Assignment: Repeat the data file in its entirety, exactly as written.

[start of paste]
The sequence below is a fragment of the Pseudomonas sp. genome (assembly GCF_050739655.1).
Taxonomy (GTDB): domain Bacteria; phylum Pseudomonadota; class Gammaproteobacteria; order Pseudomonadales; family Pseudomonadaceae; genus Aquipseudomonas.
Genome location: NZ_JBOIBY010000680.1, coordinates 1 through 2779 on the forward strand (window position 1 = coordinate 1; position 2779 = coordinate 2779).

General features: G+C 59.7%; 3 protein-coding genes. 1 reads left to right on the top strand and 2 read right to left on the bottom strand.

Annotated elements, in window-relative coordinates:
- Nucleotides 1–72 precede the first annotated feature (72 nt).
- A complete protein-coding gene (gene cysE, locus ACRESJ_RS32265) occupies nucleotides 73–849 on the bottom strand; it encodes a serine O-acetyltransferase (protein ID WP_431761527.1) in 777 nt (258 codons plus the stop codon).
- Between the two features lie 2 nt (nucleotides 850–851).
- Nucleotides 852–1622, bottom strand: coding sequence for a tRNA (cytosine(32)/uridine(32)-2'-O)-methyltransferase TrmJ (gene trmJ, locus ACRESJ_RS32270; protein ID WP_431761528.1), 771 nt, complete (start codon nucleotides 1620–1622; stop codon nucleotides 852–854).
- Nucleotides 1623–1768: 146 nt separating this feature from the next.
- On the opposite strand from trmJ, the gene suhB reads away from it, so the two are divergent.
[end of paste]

The sequence below is a fragment of the Pseudomonas sp. genome (assembly GCF_050739655.1).
Taxonomy (GTDB): domain Bacteria; phylum Pseudomonadota; class Gammaproteobacteria; order Pseudomonadales; family Pseudomonadaceae; genus Aquipseudomonas.
Genome location: NZ_JBOIBY010000680.1, coordinates 1 through 2779 on the forward strand (window position 1 = coordinate 1; position 2779 = coordinate 2779).

General features: G+C 59.7%; 3 protein-coding genes. 1 reads left to right on the top strand and 2 read right to left on the bottom strand.

Annotated elements, in window-relative coordinates:
- Nucleotides 1–72 precede the first annotated feature (72 nt).
- A complete protein-coding gene (gene cysE, locus ACRESJ_RS32265) occupies nucleotides 73–849 on the bottom strand; it encodes a serine O-acetyltransferase (protein ID WP_431761527.1) in 777 nt (258 codons plus the stop codon).
- Between the two features lie 2 nt (nucleotides 850–851).
- Nucleotides 852–1622, bottom strand: coding sequence for a tRNA (cytosine(32)/uridine(32)-2'-O)-methyltransferase TrmJ (gene trmJ, locus ACRESJ_RS32270; protein ID WP_431761528.1), 771 nt, complete (start codon nucleotides 1620–1622; stop codon nucleotides 852–854).
- Nucleotides 1623–1768: 146 nt separating this feature from the next.
- On the opposite strand from trmJ, the gene suhB reads away from it, so the two are divergent.